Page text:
To seat them with nobles
    and make a glorious throne their heritage.

“For the pillars of the earth are the Lord’s,
    and he has set the world upon them.
He guards the footsteps of his faithful ones,
    but the wicked shall perish in the darkness;
    for not by strength does one prevail.
10 The Lord’s foes shall be shattered;
    the Most High in heaven thunders;
    the Lord judges the ends of the earth.
May he give strength to his king,
    and exalt the horn of his anointed!”

11 When Elkanah returned home to Ramah, the child remained in the service of the Lord under the priest Eli.

Wickedness of Eli’s Sons. 12 Now the sons of Eli were wicked; they had respect neither for the Lord 13 nor for the priests’ duties toward the people. When someone offered a sacrifice, the priest’s servant would come with a three-pronged fork, while the meat was still boiling, 14 and would thrust it into the basin, kettle, caldron, or pot. Whatever the fork brought up, the priest would take for himself. They treated all the Israelites who came to the sanctuary at Shiloh in this way. 15 In fact, even before the fat was burned, the priest’s servant would come and say to the one offering the sacrifice, “Give me some meat to roast for the priest. He will not accept boiled meat from you, only raw meat.” 16 And if this one protested, “Let the fat be burned first, then take whatever you wish,” he would reply, “No, give it to me now, or else I will take it by force.” 17 Thus the young men sinned grievously in the presence of the Lord, treating the offerings to the Lord with disdain.

The Lord Rewards Hannah. 18 Meanwhile the boy Samuel, wearing a linen ephod,[i] was serving in the presence of the Lord. 19 His mother used to make a little garment for him, which she would bring him each time she went up with her husband to offer the customary sacrifice. 20 And Eli would bless Elkanah and his wife, as they were leaving for home. He would say, “May the Lord repay you with children from this woman for the gift she has made to the Lord!” 21 The Lord favored Hannah so that she conceived and gave birth to three more sons and two daughters, while young Samuel grew up in the service of the Lord.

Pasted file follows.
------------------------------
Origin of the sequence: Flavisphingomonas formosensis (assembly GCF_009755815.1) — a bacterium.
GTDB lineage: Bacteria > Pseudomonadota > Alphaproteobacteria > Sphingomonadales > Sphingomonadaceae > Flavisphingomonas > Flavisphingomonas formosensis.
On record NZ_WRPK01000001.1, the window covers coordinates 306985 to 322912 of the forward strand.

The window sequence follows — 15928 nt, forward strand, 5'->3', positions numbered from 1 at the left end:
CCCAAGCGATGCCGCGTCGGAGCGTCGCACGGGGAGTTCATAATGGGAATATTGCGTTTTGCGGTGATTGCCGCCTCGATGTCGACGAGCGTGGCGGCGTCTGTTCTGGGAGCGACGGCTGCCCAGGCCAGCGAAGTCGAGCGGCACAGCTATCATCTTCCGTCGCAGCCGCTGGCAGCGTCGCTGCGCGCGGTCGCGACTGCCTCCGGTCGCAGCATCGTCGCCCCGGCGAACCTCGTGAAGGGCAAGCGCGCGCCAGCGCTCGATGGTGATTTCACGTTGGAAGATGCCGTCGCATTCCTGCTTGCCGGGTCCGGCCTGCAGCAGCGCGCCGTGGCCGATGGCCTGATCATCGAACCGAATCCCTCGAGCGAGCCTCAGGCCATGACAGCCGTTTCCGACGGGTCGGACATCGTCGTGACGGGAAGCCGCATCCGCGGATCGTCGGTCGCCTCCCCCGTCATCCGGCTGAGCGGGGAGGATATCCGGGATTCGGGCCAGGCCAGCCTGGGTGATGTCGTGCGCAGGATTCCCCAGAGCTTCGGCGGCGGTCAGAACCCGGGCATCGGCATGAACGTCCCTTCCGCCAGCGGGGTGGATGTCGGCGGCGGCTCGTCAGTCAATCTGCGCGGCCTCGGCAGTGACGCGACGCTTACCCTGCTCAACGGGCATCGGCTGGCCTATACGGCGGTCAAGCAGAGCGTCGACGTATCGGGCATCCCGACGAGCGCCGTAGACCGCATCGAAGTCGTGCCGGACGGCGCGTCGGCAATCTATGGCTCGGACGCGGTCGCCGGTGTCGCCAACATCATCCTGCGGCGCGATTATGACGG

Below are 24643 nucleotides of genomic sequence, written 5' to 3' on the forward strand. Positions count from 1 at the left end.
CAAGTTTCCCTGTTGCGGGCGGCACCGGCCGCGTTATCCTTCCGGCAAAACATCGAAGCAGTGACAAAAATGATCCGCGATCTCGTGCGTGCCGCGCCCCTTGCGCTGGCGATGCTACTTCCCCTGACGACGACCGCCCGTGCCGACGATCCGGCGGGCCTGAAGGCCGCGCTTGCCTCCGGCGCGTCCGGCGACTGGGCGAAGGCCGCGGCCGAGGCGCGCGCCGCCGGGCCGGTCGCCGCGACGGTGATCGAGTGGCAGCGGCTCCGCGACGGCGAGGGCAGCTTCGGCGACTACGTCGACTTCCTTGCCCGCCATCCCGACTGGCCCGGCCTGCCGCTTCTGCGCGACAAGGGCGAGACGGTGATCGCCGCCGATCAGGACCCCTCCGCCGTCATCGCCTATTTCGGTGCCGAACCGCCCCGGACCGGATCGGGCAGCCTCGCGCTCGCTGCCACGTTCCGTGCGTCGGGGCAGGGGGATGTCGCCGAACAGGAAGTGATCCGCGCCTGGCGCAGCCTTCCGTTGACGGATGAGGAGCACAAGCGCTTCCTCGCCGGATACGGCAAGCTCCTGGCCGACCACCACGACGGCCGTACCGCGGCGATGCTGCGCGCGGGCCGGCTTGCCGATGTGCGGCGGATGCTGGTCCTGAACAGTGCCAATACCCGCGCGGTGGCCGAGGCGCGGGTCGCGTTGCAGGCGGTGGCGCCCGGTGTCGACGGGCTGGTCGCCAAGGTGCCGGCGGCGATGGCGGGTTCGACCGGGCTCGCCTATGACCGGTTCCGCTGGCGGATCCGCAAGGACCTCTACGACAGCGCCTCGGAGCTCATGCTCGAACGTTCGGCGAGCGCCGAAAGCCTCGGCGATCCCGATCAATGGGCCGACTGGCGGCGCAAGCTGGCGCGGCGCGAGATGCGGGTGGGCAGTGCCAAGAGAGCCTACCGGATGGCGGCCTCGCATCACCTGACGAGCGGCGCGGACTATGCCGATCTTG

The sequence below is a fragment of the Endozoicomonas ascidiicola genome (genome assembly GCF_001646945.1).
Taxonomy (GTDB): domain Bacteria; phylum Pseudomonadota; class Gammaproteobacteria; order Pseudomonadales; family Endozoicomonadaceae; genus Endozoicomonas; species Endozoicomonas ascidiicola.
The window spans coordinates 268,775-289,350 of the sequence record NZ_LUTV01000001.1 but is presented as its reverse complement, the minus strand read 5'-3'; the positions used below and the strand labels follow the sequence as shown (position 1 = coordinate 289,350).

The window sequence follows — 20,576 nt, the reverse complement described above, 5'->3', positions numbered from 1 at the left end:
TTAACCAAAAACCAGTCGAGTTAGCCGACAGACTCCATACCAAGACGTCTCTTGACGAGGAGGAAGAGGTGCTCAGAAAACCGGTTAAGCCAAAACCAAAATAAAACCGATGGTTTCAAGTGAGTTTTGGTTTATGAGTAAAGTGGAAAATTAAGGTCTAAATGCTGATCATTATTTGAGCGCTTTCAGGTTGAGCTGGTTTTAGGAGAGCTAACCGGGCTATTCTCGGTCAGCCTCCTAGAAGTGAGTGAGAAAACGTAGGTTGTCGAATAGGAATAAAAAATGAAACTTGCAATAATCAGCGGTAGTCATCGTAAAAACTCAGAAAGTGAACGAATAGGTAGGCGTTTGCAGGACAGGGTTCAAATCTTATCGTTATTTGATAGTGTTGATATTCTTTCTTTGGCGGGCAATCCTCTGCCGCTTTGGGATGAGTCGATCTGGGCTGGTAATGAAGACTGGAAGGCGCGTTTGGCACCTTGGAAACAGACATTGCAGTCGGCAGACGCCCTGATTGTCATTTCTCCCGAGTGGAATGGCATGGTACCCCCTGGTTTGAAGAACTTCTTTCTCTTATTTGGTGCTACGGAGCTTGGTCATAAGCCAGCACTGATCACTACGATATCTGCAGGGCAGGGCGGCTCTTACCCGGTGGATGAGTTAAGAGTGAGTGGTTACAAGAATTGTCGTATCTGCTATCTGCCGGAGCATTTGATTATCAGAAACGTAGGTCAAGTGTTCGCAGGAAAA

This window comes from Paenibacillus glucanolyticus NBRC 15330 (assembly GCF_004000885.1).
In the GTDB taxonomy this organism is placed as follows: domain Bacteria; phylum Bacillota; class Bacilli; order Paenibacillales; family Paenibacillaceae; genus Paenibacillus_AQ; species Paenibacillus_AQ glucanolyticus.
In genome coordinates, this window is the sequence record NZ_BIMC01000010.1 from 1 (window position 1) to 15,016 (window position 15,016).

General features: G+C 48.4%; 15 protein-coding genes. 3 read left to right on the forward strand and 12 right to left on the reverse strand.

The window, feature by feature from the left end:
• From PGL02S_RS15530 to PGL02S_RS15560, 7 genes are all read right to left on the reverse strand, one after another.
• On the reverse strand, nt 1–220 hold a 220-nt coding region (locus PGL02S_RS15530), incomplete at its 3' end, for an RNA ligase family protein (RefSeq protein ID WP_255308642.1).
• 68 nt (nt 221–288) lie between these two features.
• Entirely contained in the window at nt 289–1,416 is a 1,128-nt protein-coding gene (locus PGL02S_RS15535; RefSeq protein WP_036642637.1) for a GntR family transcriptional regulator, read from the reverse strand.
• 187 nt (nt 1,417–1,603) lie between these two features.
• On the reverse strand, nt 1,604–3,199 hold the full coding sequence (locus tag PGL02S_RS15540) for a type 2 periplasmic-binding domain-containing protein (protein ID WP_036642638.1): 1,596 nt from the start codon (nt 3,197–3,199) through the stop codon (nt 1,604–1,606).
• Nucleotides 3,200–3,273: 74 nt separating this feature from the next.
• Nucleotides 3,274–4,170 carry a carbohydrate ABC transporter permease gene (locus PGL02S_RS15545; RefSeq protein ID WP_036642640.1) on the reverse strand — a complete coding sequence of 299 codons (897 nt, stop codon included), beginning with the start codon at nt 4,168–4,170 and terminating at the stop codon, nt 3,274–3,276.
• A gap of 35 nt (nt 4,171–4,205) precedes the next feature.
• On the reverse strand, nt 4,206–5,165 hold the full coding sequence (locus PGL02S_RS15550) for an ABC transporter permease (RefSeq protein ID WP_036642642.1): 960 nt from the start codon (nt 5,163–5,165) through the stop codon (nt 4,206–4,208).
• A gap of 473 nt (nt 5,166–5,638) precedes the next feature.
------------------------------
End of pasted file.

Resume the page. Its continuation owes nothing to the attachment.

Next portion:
Eli’s Futile Rebuke. 22 When Eli was very old, he kept hearing how his sons were treating all Israel, and that they were behaving promiscuously[j] with the women serving at the entry of the meeting tent. 23 So he said to them: “Why are you doing such things? I hear from everyone that your behavior is depraved. 24 Stop this, my sons! The report that I hear the Lord’s people spreading is not good. 25 If someone sins against another, anyone can intercede for the sinner with the Lord; but if anyone sins against the Lord, who can intercede[k] for the sinner?” But they disregarded their father’s warning, since the Lord wanted them dead. 26 Meanwhile, young Samuel was growing in stature and in worth in the estimation of the Lord and the people.

The Fate of Eli’s House.[l] 27 A man of God came to Eli and said to him: “Thus says the Lord: I went so far as to reveal myself to your father’s house when they were in Egypt as slaves to the house of Pharaoh. 28 I chose them out of all the tribes of Israel to be my priests, to go up to my altar, to burn incense, and to wear the ephod[m] in my presence; and I assigned all the fire offerings of the Israelites to your father’s house. 29 Why do you stare greedily at my sacrifices and at the offerings that I have prescribed? Why do you honor your sons more than you honor me, fattening yourselves with the choicest part of every offering of my people Israel? 30 This, therefore, is the oracle of the Lord, the God of Israel: I said in the past that your family and your father’s house should minister in my presence forever. But now—oracle of the Lord: Far be it from me! I will honor those who honor me, but those who despise me shall be cursed. 31 Yes, the days are coming when I will break your strength and the strength of your father’s house, so that no one in your family lives to old age. 32 You shall witness, like a disappointed rival, all the benefits enjoyed by Israel, but no member of your household shall ever grow old. 33 I will leave you one man at my altar to wear out his eyes and waste his strength, but the rest of your family shall die by the sword. 34 This is a sign for you—what happens to your two sons, Hophni and Phinehas. Both of them will die on the same day. 35 I will choose a faithful priest who shall do what I have in heart and mind. I will establish a lasting house for him and he shall serve in the presence of my anointed forever. 36 Then whoever is left of your family will grovel before him for a piece of silver or a loaf of bread, saying: Please assign me a priestly function, that I may have a crust of bread to eat.”

Footnotes:

  1. 1:6 Her rival: Hebrew sara, “rival wife, co-wife”; in the Talmud, a technical term for a second or co-wife.